particles comprising it have no way of Aknowing@
whether they are in the original gas or the separated gas), the energy relations
within the gases must change in the same way. In an adiabatic expansion or
compression both gases do the same amount of work on their respective mechanical
systems. Necessarily the temperatures of the gases changes in the same way; if
both gases start with temperature T_{1}, then both must end up with
temperature T_{2}. We can reverse that statement to infer that the
change in the volume of one or the other gases conforms to the same function,
f(T_{1},T_{2}), a function independent of the pressure or the
volume of the gas. That fact tells us that our volumes V_{1} and V_{2}
must expand in the same ratio as their temperatures go from T_{h} to T_{c}
and that, in turn, necessitates that

(Eq=n 6)

We know that statement stands true to Reality because we know
that we could have simply taken our gas at volume V_{1} and used our
separation process to convert it into the gas at volume V_{2} without
making it do work or absorb heat. Substituting Equation 6 into Equation 5 then
gives us

(Eq=n 7)

the standard equation describing the efficiency of an ideal heat engine in terms of its working temperatures.

If we now compare Equation 1 with Equation 7, we find that in the Carnot Cycle we have

(Eq=n 8)

We can also write that statement, more suggestively, as

(Eq=n 9)

That statement tells us that the act of absorbing heat Q_{h}
at temperature T_{h} confers some property S_{h} on the system
and that the act of discarding heat Q_{c} at temperature T_{c}
removes some of that property S_{c} from the system such that S_{h}-S_{c}=0.
Following Rudolf Clausius, we call that property entropy. Mathematically we
describe entropy through the differential

(Eq=n 10)

in which the indexed dee represents an inexact differential (usually represented by a bar-dee), and we express Equation 9 as

(Eq=n 11)

That latter equation expresses Clausius Theorem, the statement that the net change of entropy in a system taken through a reversible thermodynamic cycle equals zero. Note that the definition of entropy does not include work done: any process that does mechanical work is perfectly reversible and, thus, does not change the entropy of the system doing the work.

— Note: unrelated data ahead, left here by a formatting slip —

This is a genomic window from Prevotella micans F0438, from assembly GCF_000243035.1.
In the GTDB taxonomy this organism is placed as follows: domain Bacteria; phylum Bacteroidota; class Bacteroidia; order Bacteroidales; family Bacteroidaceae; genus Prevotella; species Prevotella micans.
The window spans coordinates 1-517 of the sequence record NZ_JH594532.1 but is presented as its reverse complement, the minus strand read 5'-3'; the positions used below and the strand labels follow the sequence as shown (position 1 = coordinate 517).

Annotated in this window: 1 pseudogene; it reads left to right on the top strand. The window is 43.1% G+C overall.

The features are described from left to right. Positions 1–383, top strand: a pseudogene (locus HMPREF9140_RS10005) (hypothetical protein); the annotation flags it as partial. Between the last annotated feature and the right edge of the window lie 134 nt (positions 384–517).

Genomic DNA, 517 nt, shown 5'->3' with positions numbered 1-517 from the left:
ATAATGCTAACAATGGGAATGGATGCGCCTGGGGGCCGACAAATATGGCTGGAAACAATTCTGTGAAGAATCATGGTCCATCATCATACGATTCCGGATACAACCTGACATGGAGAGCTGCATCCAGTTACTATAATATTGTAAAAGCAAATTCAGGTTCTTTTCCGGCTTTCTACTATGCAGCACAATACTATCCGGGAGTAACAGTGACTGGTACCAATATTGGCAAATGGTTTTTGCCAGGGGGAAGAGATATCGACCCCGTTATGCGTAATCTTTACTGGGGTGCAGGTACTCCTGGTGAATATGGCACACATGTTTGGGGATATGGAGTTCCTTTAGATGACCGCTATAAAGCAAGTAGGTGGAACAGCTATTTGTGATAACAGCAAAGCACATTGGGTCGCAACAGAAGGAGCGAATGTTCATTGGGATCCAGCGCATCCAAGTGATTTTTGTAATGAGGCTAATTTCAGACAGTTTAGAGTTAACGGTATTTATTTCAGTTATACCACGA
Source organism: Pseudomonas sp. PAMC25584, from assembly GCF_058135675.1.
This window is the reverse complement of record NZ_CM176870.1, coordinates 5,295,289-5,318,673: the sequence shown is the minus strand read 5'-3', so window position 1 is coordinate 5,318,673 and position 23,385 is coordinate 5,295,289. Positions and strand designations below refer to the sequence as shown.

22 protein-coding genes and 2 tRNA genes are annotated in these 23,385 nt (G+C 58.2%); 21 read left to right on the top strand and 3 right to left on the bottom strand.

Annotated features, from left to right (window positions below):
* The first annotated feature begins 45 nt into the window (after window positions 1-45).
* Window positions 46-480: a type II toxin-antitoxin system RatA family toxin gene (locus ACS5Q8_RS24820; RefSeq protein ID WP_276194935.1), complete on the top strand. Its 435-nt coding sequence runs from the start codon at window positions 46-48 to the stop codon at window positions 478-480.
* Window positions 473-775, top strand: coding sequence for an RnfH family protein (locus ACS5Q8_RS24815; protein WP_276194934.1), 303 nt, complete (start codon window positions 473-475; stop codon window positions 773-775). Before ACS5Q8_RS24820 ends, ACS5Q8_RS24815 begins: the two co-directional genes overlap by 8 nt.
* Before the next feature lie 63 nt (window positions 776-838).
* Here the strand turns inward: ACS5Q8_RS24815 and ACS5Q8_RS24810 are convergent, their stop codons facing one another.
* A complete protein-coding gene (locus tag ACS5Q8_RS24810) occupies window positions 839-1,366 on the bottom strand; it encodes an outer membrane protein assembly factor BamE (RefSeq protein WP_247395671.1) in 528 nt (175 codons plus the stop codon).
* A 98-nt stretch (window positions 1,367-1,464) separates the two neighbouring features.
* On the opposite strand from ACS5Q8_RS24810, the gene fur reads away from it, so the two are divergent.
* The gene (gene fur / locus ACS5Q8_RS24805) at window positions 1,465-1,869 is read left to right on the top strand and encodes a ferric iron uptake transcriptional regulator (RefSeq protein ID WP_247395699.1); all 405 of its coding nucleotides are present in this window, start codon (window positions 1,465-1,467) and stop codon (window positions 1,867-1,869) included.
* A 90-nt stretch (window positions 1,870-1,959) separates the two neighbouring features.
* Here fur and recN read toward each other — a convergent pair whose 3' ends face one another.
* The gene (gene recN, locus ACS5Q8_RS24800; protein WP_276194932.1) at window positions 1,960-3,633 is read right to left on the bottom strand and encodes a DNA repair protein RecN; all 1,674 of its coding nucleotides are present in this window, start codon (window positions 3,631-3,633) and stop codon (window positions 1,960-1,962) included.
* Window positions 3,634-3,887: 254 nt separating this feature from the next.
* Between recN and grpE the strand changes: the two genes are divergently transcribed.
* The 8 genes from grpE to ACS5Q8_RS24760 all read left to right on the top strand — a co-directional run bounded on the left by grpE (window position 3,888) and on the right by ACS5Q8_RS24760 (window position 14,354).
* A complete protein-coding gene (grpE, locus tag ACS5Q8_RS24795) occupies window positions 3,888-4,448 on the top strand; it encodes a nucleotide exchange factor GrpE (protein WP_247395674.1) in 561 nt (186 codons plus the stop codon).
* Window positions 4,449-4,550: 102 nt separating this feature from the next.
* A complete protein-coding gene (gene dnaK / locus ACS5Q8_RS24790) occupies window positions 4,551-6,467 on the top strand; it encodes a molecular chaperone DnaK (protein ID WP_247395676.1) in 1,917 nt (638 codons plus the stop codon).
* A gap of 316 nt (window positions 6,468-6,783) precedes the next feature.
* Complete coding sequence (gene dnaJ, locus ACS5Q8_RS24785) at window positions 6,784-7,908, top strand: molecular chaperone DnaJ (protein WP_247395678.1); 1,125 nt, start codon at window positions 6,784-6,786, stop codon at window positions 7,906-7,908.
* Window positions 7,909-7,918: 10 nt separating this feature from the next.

In general the efficiency of a real heat engine will not match that of a perfect Carnot engine. For a given amount of work done by the engine we must discard a greater proportion of the heat drawn from the hot reservoir into the cold reservoir. The engine thus draws an extra ΔQ of heat from the hot reservoir and discards all of it into the cold reservoir, having converted none of it into work. This leads to a net change in the system= s entropy of

(Eq=n 12)

Thus we must rewrite Equation 11 as Clausius= Inequality,

(Eq=n 13)

In that equation the equality applies only to a perfect Carnot
engine. So now we know that a heat engine, of any kind, draws heat with its
associated entropy from a hot reservoir and discards part of that heat with *
its* associated entropy into a cold reservoir, thereby imposing a net
increase on the entropy of its environment. Thus we get the basic statement of
the second law of thermodynamics, the law of entropy.

We can also make our mechanism run the Carnot Cycle backwards, thereby giving us the ideal heat pump (or refrigerator). In this case we must do work upon the gas to raise the heat it absorbs from the cold reservoir to the temperature of the hot reservoir. Of course, in a real heat pump operating between two given temperatures we must do more net work upon the gas than we calculate for the ideal heat pump, so again we put more entropy into the hot reservoir than we take out of the cold reservoir. Whichever way we run the thermodynamic cycle, we will always increase the entropy of our environment.

For the Carnot Cycle itself, we can calculate the entropy change wrought by each phase. Bearing in mind the fact that work done during the isothermal expansion or compression of the gas equals the amount of heat drawn into or pushed out of the gas, we can compare Equation 4 to Equation 10 and write for the expansion phase, for example,

(Eq=n 14)

as the amount of entropy drawn into the gas with the heat coming from the hot reservoir. The appearance of the natural logarithm demonstrates the relation to Boltzmann=s theorem,

(Eq=n 15)

which relates the entropy of a gas to the number of microstates of the particles in the gas that correspond to a given macrostate. So the Carnot Cycle gives us a touchstone for comparing statistical thermodynamics with classical thermodynamics, thereby giving us the means to ensure that the theories will give us a consistent description of thermal Reality.

Note also that in the ideal refrigerator we must do some work upon the gas to move heat from the cold reservoir to the hot reservoir. If we have any temperature difference at all between the hot and cold reservoirs, we must do work to move heat from the cold reservoir to the hot reservoir. In this fact we see a reflection of Clausius= statement of the law of entropy: AHeat will not, of itself, flow from a cold body to a hot body.@

The Carnot Cycle thus gives us something like the Platonic Ideal of a thermodynamic cycle. As a perfectly reversible process it gives us a connection between mechanics and heat. As such it gives us a touchstone against which we can compare other thermodynamic processes.